There are only two ways to use the word literature. Either it means everything that has been written (as in the “literary language” distinguished from the spoken language) or it means the best that has been written. Think of how the word is used in other contexts. In the sciences, a knowledge of the literature is a ready familiarity with everything that has been published on a subject — to know only some of it, to know only the “settled science” (in the partisan commonplace), is to admit to ignorance.
In certain clearly focused and well-defined fields, it is entirely possible to read and know the entire literature. You can master American slave literature or the literature of supraventricular and ventricular arrhythmias. In fact, the definition of the field eases the acquisition of the knowledge, because it gives rise to canons of relevance, levels of expectation, backgrounds of belief and agreement.
But there is writing that gives rise to a different kind of impulse altogether — the impulse to admire it, to express astonishment at it, to preserve it from loss or destruction, to pass it on to friends and family. This is writing that you like, quite apart from (or in addition to) any knowledge or benefit that you derive from it. As a class or category, as a field of human study, literature is simply that. Nothing more.
Critics have labored for centuries to single out the special qualities and necessary features of literature — it is mimesis, it is sublimity, it is the spontaneous overflow of powerful feelings — but even though it seems to refresh itself with each new effort, the labor has been defeated again and again. Give me a definition of literature and off the top of my head I can give you nine or ten literary masterpieces outside your borders.
Except as a way of saying “I like this book” (therefore it is literature) or “I don’t like that one” (therefore it isn’t), the word literature is feckless. Literature is simply good writing — where “good” has, by definition, no fixed definition.
For the past quarter century, though, the word has become attached to a species of prose fiction that can best be identified by the via negativa. “Literary fiction” is not “genre fiction” (crime fiction, science fiction); it is not thrilling, exciting, suspenseful, page-turning fiction, ripped from the headlines and set to serviceable prose for comfortable beach reading; it is, as Lev Raphael quoted a best-selling mystery author as saying, fiction where not very much happens to people who aren’t very interesting.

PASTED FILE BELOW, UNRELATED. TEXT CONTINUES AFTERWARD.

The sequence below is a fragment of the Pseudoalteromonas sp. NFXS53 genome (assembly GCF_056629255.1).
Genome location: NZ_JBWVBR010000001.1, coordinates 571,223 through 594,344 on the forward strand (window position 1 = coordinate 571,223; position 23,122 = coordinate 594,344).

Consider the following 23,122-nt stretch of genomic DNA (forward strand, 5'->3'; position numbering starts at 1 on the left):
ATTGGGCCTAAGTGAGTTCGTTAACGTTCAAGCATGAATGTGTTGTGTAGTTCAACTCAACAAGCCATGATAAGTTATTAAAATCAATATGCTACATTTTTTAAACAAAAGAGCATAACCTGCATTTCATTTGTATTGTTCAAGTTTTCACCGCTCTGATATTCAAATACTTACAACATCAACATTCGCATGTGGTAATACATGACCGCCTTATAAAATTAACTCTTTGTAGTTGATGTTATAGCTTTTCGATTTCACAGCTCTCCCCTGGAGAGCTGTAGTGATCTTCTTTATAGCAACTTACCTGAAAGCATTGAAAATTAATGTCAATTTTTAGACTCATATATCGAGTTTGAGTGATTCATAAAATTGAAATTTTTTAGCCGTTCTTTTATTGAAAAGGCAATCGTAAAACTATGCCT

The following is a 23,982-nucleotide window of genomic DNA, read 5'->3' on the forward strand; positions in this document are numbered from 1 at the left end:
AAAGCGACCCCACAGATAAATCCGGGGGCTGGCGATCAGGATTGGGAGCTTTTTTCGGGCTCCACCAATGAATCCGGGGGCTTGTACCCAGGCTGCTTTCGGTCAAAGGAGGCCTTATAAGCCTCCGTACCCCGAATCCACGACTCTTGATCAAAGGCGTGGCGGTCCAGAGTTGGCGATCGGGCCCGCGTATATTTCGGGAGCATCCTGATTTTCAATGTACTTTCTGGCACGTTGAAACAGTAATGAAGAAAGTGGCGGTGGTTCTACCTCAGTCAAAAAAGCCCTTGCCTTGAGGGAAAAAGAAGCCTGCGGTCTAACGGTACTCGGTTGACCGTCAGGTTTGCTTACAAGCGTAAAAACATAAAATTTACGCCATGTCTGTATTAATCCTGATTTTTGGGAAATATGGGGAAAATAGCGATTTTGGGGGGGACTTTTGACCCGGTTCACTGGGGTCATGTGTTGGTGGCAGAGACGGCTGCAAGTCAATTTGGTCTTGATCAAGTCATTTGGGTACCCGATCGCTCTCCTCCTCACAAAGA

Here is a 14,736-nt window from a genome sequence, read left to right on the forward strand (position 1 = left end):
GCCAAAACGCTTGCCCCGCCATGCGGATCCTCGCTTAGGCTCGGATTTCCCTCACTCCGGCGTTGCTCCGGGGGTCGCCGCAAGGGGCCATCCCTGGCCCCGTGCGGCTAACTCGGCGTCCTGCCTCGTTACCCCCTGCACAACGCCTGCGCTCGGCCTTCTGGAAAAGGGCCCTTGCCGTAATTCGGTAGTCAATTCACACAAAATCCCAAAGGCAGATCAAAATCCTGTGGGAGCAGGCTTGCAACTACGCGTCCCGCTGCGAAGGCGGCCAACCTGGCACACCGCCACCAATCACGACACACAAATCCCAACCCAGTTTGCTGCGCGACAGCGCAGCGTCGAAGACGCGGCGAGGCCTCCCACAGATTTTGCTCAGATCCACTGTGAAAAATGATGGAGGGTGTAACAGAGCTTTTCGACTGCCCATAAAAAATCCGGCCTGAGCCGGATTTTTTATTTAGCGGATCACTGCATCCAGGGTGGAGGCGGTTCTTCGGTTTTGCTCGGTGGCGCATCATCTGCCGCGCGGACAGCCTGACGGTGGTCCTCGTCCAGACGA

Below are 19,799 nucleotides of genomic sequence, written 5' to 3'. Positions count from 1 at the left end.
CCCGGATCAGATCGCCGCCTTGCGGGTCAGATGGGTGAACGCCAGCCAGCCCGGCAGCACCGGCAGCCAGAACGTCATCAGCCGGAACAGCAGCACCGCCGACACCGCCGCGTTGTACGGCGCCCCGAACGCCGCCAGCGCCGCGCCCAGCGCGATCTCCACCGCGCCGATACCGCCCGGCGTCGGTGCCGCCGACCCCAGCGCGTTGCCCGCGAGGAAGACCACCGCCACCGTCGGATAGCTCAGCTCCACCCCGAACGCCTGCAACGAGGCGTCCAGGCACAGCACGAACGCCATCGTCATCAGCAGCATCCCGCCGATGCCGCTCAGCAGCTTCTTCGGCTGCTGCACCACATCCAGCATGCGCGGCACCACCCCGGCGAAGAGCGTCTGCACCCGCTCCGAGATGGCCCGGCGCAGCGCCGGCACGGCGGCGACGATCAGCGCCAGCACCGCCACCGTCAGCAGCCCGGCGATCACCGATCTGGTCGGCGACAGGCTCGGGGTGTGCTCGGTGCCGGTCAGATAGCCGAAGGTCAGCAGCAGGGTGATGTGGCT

You know what I mean. Literary fiction is serious fiction, although the epithet serious has problems of its own. Some of the funniest writing on earth requires the most careful consideration and thought. The term literary fiction was popularized by the New York Times book critic Michiko Kakutani, and it has become standard usage for distinguishing fiction of deep and earnest intent from bestsellers and “genre fiction.”
The distinction is bunk. As Catie Disabato pointed out in a wonderful little piece at Full Stop last week, genres are not the niche markets that publishers have cultivated in order to sell books to readers who want to know in advance just what they’re getting: a genre is a “literary tradition that has thrived longer than the modern construct of ‘literary’ fiction.” The tradition of the novel includes mysteries, fantasies, science fiction, romances, horror, even Westerns. The question is not to what subgenre a book belongs. The question is whether it is any good. And if it is good only according to the conventions of a subgenre, and not in the larger tradition of the novel, then it is not any good at all.
Literary fiction — or what the British novelist Linda Grant has taken to calling LitFic — ought to be a haughty way of saying “good fiction.” But that’s not how the term is used. What, then, is it? Easy. Literary fiction (like 98.5% of poetry these days) is written by and for the entrenched bureaucracy of the creative writing faculty in the universities. There is good fiction, there is bad fiction, and there is fiction written in creative writing workshops.